In today's newsletter, I'll lay out my case for why progressives should, as a matter of political principle, do the work needed to embrace and work to improve the fediverse. By necessity, making that argument cannot involve endorsing the fediverse in its current state as institutionalizing racism and other forms of hate, but rather this argument implores progressives to get involved, to build communities on the fediverse, and to do both the social and technical work needed to make those communities inclusive of all races, genders, orientations, and physical and mental disabilities.

At the same time, I also want to clarify that this argument is not intended to preclude the potential for building networks that are more consistent with progressive ideals than the fediverse. No honest expression of progressive ideals should ever posit a terminal state for societal improvement; we are a flawed society, and the nature of progressivism is to continually improve society to redress those flaws. Rather, I would argue that the fediverse in its current form is a baseline for what a progressive view of the internet should be: a flawed and problematic thing but that can be improved at a structural level through political and community organizing.

My argument will also necessarily involve some degree of technical jargon. While this argument is not a technological argument, and is not intended to be read exclusively by technical experts, it is absolutely and unavoidably true that technology is increasingly the lever used by capital to enact societal change. Understanding that fulcrum is essential; to borrow and rather mangle a phrase from Nora Tindall, progressiveism does not demand that you need to be able to repair your car, but it does require you to understand that it burns fossil fuels. Similarly, some level of jargon is necessary as a matter not of political rather than technical literacy.

I also need to stress that this is not a how-to guide in any form. It's a polemic, a political argument, and hopefully a well-reasoned rant, but it isn't a tutorial. For that, I highly recommend Kat's Mastodon Quickstart for Twitter Users by zkat.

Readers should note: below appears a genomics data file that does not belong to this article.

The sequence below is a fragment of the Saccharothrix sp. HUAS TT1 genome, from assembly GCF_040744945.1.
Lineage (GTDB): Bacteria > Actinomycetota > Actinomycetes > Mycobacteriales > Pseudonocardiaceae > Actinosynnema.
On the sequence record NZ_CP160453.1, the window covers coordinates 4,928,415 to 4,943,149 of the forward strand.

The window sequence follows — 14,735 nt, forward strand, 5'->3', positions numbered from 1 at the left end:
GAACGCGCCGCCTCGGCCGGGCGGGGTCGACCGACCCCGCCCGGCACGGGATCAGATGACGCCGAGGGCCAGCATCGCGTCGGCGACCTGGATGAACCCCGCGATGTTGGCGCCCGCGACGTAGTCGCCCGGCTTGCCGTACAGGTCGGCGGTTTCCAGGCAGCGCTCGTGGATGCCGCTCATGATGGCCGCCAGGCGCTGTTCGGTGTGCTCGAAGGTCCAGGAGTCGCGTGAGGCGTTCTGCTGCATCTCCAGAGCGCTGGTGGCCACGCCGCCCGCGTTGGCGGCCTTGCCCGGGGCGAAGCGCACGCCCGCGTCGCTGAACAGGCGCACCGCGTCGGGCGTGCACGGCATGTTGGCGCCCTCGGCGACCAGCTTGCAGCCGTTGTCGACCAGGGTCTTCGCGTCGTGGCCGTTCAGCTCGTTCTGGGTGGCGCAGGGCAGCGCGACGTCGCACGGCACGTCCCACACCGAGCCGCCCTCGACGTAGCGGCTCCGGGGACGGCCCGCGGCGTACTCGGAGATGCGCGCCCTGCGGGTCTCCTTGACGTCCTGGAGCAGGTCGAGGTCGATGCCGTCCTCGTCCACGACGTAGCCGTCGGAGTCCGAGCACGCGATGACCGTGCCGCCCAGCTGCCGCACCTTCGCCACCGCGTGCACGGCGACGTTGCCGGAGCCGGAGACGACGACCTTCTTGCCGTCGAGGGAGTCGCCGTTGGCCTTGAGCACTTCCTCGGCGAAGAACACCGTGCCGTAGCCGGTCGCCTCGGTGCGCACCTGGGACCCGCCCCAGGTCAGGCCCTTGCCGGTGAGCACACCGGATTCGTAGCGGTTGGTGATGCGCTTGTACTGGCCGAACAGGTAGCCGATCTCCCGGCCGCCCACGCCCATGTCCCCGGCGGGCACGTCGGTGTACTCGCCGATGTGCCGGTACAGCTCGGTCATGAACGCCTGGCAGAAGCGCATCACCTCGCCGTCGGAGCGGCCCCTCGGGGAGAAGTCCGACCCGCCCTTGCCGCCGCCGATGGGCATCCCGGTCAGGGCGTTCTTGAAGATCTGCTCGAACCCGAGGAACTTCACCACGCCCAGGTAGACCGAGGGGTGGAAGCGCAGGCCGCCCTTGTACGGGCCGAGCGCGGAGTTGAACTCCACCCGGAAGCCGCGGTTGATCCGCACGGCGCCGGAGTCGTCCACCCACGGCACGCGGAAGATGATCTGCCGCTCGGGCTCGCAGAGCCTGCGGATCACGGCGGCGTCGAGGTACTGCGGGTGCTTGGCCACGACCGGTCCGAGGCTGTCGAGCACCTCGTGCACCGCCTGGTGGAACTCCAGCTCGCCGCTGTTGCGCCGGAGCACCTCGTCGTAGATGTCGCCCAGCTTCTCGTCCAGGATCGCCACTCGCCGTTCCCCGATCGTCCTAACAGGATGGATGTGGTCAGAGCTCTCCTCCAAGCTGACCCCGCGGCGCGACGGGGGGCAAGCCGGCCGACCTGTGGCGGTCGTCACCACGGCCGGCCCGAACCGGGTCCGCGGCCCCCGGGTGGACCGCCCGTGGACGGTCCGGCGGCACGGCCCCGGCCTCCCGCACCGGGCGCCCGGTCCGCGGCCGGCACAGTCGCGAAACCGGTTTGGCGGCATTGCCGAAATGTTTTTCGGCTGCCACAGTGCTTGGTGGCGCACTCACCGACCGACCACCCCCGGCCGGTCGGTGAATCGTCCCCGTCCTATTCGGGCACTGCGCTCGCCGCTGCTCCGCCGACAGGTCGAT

Finally, I want to deeply thank Sarah Kaiser and Nora Tindall for feedback on drafts of this post.

Progress as Durable Improvement

With those clarifications in place, it's worth starting by expressing what we demand out of any progressive approach to social media. I posit that as progressives, we should demand no less than we do in any other political arena: durable improvements to society that work at a structural level to preclude injustice in the future. Whereas liberalism tends towards fixing problems in a symptomatic way, perhaps by the allocation of aid packages, tax credits, and other targeted action, progressive politics generally demands that immediate fixes are paired with structural changes that will help prevent the same or similar problems from occurring in the future. To approximate nearly to the point of mutilation, liberals are concerned with winning elections, while progressives are concerned with expanding voting rights. Liberals want to fire bad cops, progressives want to reduce police budgets and keep military-grade weaponry out of law enforcement hands. Liberals want to offer free bus fare to low-income riders, progressives want car subsidies to be applied to public transit instead.

Liberals and progressives tend to agree that it is bad to post to Truth Social, Parler, Gab, or other right-wing Twitter clones, but it's what comes next that separates the two philosophies. Liberals want to replace Twitter with a corporate social media platform run by good billionaires, progressives should want to build something better.

The Core Problem of Centralized Media

To build something better than the next Twitter requires understanding what went wrong with Twitter at a deeper level than what generally fits in, well, a single tweet. It's tempting to say that the problem with Twitter was that it was bought out by the richest man on the planet, and that said man is a virulent transphobe, a COVID-19 denier, a fierce opponent of labor rights, and a right-wing operative who helped launch DeSantis' campaign. All of these are true, and liberal political philosophy would be right to focus on these as problems that require a response. It is true that Elon Musk has turned Twitter into a fairly explicit right-wing disinformation network, but progressive political philosophy both invites us to and demands that we understand that to be symptomatic of deeper structural problems.